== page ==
The maritime connections between Ireland and the European mainland have, for many years, usually gone through the United Kingdom.  The connections between Dublin and Wales and from Dover to Calais made it fast and easy to move freight from the Republic to the Continent.

Things changed radically on January 1.  Great Britain left the European Union after what had been, let’s put it delicately, an uncomfortable fit since the beginning, as can be seen by the à la carte membership it enjoyed for decades.

But the borders have risen again, and the Irish have found that their main trade routes from the island to the mainland no longer exist, at least in the friction- and bureaucracy-free way they had before: now, checks and queues await.

And that is why Irish ports are bulking up their direction connections to the mainland.  True, it’s quite a bit longer, but it’s free of paperwork interminable waiting times.

Ken Murray and Michael Daventry explain to us on Euronews (with text and video), what Irish politicians and port authorities are doing to handle the new situation and the alternatives they’re choosing.  The continental ports they find mos appropriate for these new sea connections and Cherbourg and Bilbao.

It is true that the Irish are going to have problems with Brexit, but their problems pale in comparison to those the Scots are going to have to face: when told that if they voted for independence, they’d be forced out of the EU, and then had to watch as they were taken out against their will anyway.

As a curiosity, the different language versions do have their variations: the German edition, for example, puts Bilbao in the headline.

Euronews – 1/1/2021 – Europe

Ireland to bypass post-Brexit Britain with more direct sea routes to Europe

More ferries are to sail directly from Ireland to the European mainland in a move to circumvent the traditional trade route over mainland England and Wales. The British exit from the EU means that trucks passing through Irish ports will now have to undergo unpopular, lengthy and bureaucratic checks, particularly in the areas of agriculture, food and plants.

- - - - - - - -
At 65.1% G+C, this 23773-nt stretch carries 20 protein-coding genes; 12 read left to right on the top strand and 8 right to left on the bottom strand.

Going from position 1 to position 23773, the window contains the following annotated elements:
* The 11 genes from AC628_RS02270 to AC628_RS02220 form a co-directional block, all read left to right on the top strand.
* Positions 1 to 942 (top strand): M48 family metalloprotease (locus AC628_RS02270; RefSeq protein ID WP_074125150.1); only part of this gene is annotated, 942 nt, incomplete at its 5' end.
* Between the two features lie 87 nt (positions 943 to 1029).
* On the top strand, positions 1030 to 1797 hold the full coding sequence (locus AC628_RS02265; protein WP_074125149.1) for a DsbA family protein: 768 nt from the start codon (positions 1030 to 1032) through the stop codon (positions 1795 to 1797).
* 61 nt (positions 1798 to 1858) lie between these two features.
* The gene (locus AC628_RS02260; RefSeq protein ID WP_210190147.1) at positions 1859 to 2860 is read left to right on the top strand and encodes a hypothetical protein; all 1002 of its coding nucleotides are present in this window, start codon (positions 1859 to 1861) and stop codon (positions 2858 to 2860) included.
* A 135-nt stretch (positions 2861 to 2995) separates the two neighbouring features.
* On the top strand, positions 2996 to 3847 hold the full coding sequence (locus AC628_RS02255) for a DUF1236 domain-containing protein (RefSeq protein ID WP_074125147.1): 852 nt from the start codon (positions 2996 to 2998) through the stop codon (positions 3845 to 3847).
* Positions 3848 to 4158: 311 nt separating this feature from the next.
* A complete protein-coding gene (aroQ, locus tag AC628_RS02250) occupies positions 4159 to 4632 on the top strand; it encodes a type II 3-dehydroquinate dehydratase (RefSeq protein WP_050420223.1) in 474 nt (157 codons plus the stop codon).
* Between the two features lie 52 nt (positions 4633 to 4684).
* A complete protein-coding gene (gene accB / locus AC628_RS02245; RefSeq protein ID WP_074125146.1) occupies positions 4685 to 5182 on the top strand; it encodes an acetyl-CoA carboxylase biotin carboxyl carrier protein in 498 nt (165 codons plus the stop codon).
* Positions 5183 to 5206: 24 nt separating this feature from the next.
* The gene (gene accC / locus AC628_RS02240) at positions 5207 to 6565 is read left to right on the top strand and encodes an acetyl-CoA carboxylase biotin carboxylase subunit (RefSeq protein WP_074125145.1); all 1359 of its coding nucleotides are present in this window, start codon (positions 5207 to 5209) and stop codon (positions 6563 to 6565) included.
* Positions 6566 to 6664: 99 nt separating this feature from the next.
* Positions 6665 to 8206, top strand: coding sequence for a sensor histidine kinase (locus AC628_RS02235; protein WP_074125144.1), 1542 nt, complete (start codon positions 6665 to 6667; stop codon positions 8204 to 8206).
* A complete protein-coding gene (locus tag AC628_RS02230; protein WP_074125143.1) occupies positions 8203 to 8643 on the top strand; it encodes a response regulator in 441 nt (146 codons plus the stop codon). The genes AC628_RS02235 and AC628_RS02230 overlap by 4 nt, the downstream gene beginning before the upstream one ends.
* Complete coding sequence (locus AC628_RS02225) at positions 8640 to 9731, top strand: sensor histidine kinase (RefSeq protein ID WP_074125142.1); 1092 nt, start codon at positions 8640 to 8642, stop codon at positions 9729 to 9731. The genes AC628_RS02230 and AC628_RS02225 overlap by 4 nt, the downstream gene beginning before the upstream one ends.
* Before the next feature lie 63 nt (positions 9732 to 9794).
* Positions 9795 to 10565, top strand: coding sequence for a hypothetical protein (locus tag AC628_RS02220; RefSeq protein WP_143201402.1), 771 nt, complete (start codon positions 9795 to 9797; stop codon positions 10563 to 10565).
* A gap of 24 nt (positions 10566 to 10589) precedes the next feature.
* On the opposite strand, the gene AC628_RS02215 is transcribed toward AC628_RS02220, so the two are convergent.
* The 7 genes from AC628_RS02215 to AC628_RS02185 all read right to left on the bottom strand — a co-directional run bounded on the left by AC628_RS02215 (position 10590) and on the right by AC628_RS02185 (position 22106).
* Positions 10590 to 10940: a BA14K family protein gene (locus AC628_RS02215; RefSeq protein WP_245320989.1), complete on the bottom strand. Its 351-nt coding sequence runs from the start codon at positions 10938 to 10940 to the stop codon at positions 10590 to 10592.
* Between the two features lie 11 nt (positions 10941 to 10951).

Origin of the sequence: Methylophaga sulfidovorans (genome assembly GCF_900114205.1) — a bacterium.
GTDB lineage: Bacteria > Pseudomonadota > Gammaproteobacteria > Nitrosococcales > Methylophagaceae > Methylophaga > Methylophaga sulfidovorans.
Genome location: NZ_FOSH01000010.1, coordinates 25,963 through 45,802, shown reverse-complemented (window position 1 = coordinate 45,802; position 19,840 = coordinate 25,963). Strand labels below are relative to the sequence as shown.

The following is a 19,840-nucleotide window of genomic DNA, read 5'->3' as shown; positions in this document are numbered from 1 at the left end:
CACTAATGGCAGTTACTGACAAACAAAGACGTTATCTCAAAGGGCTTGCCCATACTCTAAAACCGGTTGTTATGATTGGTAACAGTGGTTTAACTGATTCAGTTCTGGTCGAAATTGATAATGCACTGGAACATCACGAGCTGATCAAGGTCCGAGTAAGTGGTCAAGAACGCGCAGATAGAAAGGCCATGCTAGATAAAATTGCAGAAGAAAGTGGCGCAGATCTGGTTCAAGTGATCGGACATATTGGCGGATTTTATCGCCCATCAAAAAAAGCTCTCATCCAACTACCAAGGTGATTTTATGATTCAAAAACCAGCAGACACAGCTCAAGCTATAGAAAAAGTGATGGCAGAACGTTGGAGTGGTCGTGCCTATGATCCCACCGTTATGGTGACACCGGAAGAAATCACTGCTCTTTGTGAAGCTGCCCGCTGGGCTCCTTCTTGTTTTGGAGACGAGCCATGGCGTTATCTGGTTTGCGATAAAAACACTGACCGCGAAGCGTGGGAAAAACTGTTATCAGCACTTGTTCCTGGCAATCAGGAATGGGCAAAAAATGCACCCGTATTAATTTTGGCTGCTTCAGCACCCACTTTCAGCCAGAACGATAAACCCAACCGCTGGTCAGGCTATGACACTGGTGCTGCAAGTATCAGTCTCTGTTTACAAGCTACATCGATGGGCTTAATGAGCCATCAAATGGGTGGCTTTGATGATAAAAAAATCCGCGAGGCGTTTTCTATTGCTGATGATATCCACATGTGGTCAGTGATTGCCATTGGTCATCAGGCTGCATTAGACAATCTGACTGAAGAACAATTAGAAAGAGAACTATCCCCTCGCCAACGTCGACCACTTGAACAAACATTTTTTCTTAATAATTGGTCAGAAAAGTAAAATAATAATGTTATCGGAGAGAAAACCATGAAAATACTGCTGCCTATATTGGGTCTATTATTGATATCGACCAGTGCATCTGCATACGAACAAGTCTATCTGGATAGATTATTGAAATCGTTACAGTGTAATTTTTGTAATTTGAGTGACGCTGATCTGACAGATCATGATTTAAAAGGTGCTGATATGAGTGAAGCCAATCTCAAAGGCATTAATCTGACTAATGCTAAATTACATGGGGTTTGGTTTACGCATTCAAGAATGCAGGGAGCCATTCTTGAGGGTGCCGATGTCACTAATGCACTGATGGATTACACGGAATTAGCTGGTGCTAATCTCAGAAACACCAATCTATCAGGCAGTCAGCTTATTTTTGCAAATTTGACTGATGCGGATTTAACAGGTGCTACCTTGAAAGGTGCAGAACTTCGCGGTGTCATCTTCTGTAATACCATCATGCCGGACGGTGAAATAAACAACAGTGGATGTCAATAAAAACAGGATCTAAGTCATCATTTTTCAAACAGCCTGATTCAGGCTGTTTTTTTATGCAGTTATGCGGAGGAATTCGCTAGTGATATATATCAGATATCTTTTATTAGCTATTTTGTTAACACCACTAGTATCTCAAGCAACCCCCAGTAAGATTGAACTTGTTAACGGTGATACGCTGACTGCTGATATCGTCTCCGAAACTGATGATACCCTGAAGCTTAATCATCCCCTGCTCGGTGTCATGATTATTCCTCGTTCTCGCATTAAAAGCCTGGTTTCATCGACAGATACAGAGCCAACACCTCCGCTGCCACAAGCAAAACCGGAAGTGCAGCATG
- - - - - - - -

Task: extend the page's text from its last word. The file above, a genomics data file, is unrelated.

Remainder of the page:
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Euronews – 31/12/2020 – Europe

Los puertos irlandeses notarán especialmente la tensión del Brexit

El puerto de Dublin es el principal punto de entrada y salida de las empresas de transporte que llevan productos desde Irlanda al continente europeo y y viceversa. La salida del Reino Unido de la UE significa que los camiones que entran en los puertos irlandeses ahora tendrán que someterse a controles prolongados y burocráticos, en particular en las esferas de la agricultura y la alimentación.

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Euronews – 1/1/2021 – Europe

Umweg über Bilbao? Irische Häfen müssen umdenken

Der Hafen von Dublin ist die erste Anlaufstelle für Speditionsunternehmen, die Produkte aus oder nach Irland transportieren wollen. Doch der Austritt Großbritanniens aus der EU bedeutet, dass Lkws, die in irischen Häfen eintreffen, sich fortan langwierigen bürokratischen Kontrollen unterziehen müssen, insbesondere bei landwirtschaftlichen Produkten, Lebensmitteln und Pflanzen.

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Header photos:
More ships are run in early 2021 between Rosslare, Cherbourg, and Bilbao — Euronews